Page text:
5 To Watch: In Theaters and Worth a Look

'The Way, Way Back' is an indie gem that opens this weekend — and it's not too late to catch the visceral thrills of 'World War Z'

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The Way, Way Back

“Uber-awkward 14 year-old Duncan (Liam James) is forced to spend his summer at a Massachusetts beach house owned by the guy who is quite possibly going to be his stepfather… there is nothing particularly subtle about the plot…[b]ut there are many lovely, insightful moments in The Way, Way Back, most especially the one in the last few frames… “.

— Mary Pols, July 5, 2013

Despicable Me 2

“…[T]his pleasing sequel is actually a classic marriage plot…the domesticated Gru (Steve Carell) is now, after a lifetime of avoiding the opposite sex for fear of rejection, shoved into the dating market… the flatulence humor is plentiful — [but there are plenty of] choice lines for parents in the audience… Despicable Me 2 is … a sequel stands level with the first film … and may have the edge on it.

— Mary Pols, July 3, 2013

White House Down

“…[White House Down] certainly looks (and sounds) like an action movie à la Die Hard… But what makes [the movie] not just tolerable but frivolously entertaining is its slapstick soul… [Stars Jamie Foxx and Channing Tatum] have such easy chemistry and are so damn cute that the well-worn conceit of two opposites thrown together in a difficult situation hardly seems tired at all…”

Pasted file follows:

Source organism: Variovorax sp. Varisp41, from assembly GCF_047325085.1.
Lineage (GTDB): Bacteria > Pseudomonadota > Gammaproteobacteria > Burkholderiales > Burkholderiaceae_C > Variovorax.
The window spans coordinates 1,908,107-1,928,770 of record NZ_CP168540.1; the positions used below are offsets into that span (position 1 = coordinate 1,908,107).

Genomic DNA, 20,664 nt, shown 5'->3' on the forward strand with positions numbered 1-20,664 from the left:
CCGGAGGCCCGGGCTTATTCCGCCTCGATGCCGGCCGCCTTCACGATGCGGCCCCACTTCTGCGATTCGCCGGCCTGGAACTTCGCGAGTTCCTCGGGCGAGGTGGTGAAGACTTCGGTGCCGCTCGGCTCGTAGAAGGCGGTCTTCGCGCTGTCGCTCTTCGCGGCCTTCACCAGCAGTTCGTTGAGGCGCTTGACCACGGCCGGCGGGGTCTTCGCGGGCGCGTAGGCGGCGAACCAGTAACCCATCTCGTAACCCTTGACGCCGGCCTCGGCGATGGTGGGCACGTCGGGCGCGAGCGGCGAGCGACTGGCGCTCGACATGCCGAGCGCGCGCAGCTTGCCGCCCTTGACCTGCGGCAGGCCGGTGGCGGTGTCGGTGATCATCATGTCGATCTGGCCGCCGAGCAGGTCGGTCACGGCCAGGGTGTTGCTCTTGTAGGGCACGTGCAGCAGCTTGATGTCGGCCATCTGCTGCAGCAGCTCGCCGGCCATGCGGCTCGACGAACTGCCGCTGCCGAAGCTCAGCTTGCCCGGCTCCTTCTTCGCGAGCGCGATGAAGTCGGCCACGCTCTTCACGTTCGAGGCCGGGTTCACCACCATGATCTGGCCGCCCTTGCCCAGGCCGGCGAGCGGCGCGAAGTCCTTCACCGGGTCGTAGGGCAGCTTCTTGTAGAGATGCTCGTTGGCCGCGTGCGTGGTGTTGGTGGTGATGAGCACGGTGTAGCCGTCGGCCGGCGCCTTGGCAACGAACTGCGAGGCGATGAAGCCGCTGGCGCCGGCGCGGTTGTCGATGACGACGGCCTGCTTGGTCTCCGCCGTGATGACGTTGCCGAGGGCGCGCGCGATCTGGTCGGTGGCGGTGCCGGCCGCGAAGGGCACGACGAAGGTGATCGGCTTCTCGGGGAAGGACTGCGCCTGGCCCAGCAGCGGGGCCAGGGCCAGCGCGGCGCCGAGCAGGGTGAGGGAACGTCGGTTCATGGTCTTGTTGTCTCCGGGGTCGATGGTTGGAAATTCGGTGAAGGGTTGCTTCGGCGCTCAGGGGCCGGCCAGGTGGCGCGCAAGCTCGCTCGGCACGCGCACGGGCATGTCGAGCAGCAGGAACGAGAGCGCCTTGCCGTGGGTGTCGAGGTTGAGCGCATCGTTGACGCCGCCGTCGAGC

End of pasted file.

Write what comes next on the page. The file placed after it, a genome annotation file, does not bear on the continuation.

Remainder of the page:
—Mary Pols, June 26, 2013

Monsters University

” … [A] a horror movie disguised as a buddy comedy…In a cunning variation on the teen-school milieu of the Harry Potter films, Monsters University envisions a brighter, weirder Hogwarts, with giant hogs and real warts… But this minor film with major charms still deserves to have kids drag their parents to the multiplex for another peek at the monsters in the closet.,,.”

—Richard Corliss, June 13, 2013

World War Z

“…The zombies in World War Z are a swift, teeming mass, a “perfect delivery system” for worldwide plague… What chance does one man have to defeat a ravenous über-Army? Well, he’s played by Brad Pitt… [The movie’s] docudrama approach is brisk, muscular and scary… .

— Richard Corliss, June 18, 2013